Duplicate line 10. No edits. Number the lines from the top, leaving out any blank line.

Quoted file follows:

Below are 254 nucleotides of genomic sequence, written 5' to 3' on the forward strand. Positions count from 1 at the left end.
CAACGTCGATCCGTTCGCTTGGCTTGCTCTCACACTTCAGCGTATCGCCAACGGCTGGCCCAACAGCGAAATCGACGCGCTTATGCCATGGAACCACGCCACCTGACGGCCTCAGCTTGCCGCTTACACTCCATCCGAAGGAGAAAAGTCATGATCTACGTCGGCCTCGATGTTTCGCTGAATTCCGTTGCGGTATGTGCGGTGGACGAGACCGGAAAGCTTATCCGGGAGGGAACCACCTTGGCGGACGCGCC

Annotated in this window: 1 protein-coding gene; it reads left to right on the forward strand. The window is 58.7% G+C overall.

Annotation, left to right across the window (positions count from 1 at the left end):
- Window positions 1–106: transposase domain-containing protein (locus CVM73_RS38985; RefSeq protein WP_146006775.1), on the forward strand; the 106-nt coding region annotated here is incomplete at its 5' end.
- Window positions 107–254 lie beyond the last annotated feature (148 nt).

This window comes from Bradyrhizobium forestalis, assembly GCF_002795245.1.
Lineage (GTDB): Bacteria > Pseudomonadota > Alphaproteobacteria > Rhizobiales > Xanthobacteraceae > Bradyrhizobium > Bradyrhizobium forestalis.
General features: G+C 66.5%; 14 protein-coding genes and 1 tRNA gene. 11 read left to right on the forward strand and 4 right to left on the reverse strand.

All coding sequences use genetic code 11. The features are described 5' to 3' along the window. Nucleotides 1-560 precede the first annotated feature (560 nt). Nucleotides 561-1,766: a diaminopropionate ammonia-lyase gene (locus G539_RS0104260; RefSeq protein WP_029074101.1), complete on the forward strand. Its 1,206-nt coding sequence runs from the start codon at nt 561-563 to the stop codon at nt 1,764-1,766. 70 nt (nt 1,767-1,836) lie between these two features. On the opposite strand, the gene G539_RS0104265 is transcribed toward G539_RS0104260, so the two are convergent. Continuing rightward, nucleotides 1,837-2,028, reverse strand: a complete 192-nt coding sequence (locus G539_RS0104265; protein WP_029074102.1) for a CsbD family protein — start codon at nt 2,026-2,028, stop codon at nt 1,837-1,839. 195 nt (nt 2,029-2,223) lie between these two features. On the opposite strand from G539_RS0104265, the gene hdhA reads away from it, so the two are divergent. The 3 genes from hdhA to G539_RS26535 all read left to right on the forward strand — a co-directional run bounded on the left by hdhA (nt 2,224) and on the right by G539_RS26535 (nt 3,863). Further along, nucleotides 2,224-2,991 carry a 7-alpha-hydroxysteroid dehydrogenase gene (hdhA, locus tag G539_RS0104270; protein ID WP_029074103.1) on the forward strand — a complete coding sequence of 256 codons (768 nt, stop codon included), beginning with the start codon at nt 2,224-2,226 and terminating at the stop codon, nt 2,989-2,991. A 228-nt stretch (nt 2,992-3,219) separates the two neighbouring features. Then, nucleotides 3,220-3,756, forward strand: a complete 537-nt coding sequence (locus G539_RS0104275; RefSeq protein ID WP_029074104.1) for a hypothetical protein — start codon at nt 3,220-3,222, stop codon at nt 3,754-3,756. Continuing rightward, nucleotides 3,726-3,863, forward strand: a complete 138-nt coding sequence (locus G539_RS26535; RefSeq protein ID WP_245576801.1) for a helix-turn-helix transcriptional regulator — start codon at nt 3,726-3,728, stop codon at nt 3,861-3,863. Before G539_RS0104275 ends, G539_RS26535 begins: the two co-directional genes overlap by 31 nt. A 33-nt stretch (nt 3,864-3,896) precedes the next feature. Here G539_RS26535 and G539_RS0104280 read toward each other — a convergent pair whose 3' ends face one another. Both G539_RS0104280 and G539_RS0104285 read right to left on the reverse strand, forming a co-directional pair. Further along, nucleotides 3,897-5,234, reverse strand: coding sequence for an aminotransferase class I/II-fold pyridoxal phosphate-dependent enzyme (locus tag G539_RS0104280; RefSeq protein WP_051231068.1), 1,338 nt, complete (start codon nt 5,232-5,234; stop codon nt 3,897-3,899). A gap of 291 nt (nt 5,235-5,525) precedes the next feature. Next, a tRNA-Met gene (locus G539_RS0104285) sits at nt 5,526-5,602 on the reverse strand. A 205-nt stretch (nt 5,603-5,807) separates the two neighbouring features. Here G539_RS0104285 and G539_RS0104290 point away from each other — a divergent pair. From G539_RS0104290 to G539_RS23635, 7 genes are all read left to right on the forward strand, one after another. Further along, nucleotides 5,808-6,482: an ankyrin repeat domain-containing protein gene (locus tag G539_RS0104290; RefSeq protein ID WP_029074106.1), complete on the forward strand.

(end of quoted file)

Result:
All coding sequences use genetic code 11. The features are described 5' to 3' along the window. Nucleotides 1-560 precede the first annotated feature (560 nt). Nucleotides 561-1,766: a diaminopropionate ammonia-lyase gene (locus G539_RS0104260; RefSeq protein WP_029074101.1), complete on the forward strand. Its 1,206-nt coding sequence runs from the start codon at nt 561-563 to the stop codon at nt 1,764-1,766. 70 nt (nt 1,767-1,836) lie between these two features. On the opposite strand, the gene G539_RS0104265 is transcribed toward G539_RS0104260, so the two are convergent. Continuing rightward, nucleotides 1,837-2,028, reverse strand: a complete 192-nt coding sequence (locus G539_RS0104265; protein WP_029074102.1) for a CsbD family protein — start codon at nt 2,026-2,028, stop codon at nt 1,837-1,839. 195 nt (nt 2,029-2,223) lie between these two features. On the opposite strand from G539_RS0104265, the gene hdhA reads away from it, so the two are divergent. The 3 genes from hdhA to G539_RS26535 all read left to right on the forward strand — a co-directional run bounded on the left by hdhA (nt 2,224) and on the right by G539_RS26535 (nt 3,863). Further along, nucleotides 2,224-2,991 carry a 7-alpha-hydroxysteroid dehydrogenase gene (hdhA, locus tag G539_RS0104270; protein ID WP_029074103.1) on the forward strand — a complete coding sequence of 256 codons (768 nt, stop codon included), beginning with the start codon at nt 2,224-2,226 and terminating at the stop codon, nt 2,989-2,991. A 228-nt stretch (nt 2,992-3,219) separates the two neighbouring features. Then, nucleotides 3,220-3,756, forward strand: a complete 537-nt coding sequence (locus G539_RS0104275; RefSeq protein ID WP_029074104.1) for a hypothetical protein — start codon at nt 3,220-3,222, stop codon at nt 3,754-3,756. Continuing rightward, nucleotides 3,726-3,863, forward strand: a complete 138-nt coding sequence (locus G539_RS26535; RefSeq protein ID WP_245576801.1) for a helix-turn-helix transcriptional regulator — start codon at nt 3,726-3,728, stop codon at nt 3,861-3,863. Before G539_RS0104275 ends, G539_RS26535 begins: the two co-directional genes overlap by 31 nt. A 33-nt stretch (nt 3,864-3,896) precedes the next feature. Here G539_RS26535 and G539_RS0104280 read toward each other — a convergent pair whose 3' ends face one another. Both G539_RS0104280 and G539_RS0104285 read right to left on the reverse strand, forming a co-directional pair. Further along, nucleotides 3,897-5,234, reverse strand: coding sequence for an aminotransferase class I/II-fold pyridoxal phosphate-dependent enzyme (locus tag G539_RS0104280; RefSeq protein WP_051231068.1), 1,338 nt, complete (start codon nt 5,232-5,234; stop codon nt 3,897-3,899). A gap of 291 nt (nt 5,235-5,525) precedes the next feature. Next, a tRNA-Met gene (locus G539_RS0104285) sits at nt 5,526-5,602 on the reverse strand. A 205-nt stretch (nt 5,603-5,807) separates the two neighbouring features. Here G539_RS0104285 and G539_RS0104290 point away from each other — a divergent pair. From G539_RS0104290 to G539_RS23635, 7 genes are all read left to right on the forward strand, one after another. Further along, nucleotides 5,808-6,482: an ankyrin repeat domain-containing protein gene (locus tag G539_RS0104290; RefSeq protein ID WP_029074106.1), complete on the forward strand.